Radiating Hope: Radiology Department Blog


Why We Have MRI Safety Week In Our Department

Post Date: August 17, 2021
Why We Have MRI Safety Week In Our Department

The last week of July we always commemorate MRI Safety Week, in our Radiology Department at Cincinnati Children’s. We celebrate our MRI safety knowledge and efforts we put towards MRI safety all week long. Why the last week of July and why such a huge emphasis on MRI safety?

July 31, 2001, marked the day Michael Colombini 6-year-old boy died after undergoing an MRI exam at a New York-area hospital when the machine’s powerful magnetic field jerked a metal oxygen tank across the room, causing the child’s death. His death galvanized nationwide safety standards and organization in MRI safety.

In 2001, our then-current Radiologist-in-Chief, Dr. Janet Strife asked one of our faculty members, Dr. Blaise Jones, to create a formal MRI Safety program. Twenty years later, using guidelines from the American College of Radiology (ACR) on MRI safety we have implemented several protocols, policies and equipment to aid us in providing MRI safety to our patients, families and staff.

Some of these guidelines include:

  • Safety Zones around the MRI machines
    • Think of it as the closer a person gets to our MRI machines the more restrictions and supervision they receive.
  • Screening
    • Each patient and family member are asked certain questions relating to their health and habits that may impact their MRI scan, such as any implants, pregnancy, aneurysm clips etc.
  • Detectors
    • Equipment that is used to screen our patients of any metal objects on their bodies, before entering the MRI room, such as hairpins, necklaces, earrings, etc.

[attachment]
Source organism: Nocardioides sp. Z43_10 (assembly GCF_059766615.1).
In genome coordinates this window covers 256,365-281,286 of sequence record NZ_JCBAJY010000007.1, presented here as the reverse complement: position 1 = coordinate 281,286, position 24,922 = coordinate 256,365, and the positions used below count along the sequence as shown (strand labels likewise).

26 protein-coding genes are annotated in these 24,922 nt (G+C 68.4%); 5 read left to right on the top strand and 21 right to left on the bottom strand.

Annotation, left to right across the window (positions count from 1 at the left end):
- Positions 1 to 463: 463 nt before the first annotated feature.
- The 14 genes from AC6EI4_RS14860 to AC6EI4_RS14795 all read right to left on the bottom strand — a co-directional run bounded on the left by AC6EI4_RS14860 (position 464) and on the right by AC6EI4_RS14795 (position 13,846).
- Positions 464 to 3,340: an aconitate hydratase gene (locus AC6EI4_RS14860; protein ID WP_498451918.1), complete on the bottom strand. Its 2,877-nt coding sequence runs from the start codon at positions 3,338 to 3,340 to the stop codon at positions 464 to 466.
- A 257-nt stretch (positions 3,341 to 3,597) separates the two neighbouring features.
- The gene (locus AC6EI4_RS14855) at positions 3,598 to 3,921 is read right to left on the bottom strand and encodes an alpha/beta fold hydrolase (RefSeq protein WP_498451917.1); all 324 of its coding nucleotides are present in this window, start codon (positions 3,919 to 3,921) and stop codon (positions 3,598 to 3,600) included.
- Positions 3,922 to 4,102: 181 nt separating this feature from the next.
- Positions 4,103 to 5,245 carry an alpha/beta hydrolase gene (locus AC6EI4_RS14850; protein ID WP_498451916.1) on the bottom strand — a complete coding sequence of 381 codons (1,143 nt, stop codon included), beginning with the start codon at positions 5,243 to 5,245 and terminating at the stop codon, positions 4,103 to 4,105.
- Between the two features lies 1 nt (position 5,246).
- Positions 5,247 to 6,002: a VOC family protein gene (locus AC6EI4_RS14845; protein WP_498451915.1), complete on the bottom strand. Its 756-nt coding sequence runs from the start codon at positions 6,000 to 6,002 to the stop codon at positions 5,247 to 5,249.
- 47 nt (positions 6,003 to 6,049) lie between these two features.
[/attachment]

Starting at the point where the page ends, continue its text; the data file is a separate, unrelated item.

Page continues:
• Gowning
    • We require all our patients to wear hospital gowns to prevent them from wearing their own clothing that may have metal pieces, such as studs or flakes, which would distort the MRI scanning process
  • Education
    • Inviting local fire departments to take a class on how to proceed with an emergency inside the MRI room. Educating them that the MR magnet is always on and what procedures to take in order to be safe around the magnet
    • Educating our own hospital security staff also on how to proceed around the MR magnet during an emergency

The list above is just a few of our MRI safety measures that we have put in place in order to keep everyone safe. It shows our commitment to MRI Safety since it first started twenty years ago.


Meredith Towbin, copy editor

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About the author: Glenn Miñano

Glenn Miñano is a media specialist in the Department of Radiology, providing graphic design, photography, printing, video services, and administration of the department’s online properties. His works have been published in several medical articles, such as the American Journal of Radiology and the American Institute of Ultrasound. He has been providing these services to the Radiology Department since 1996.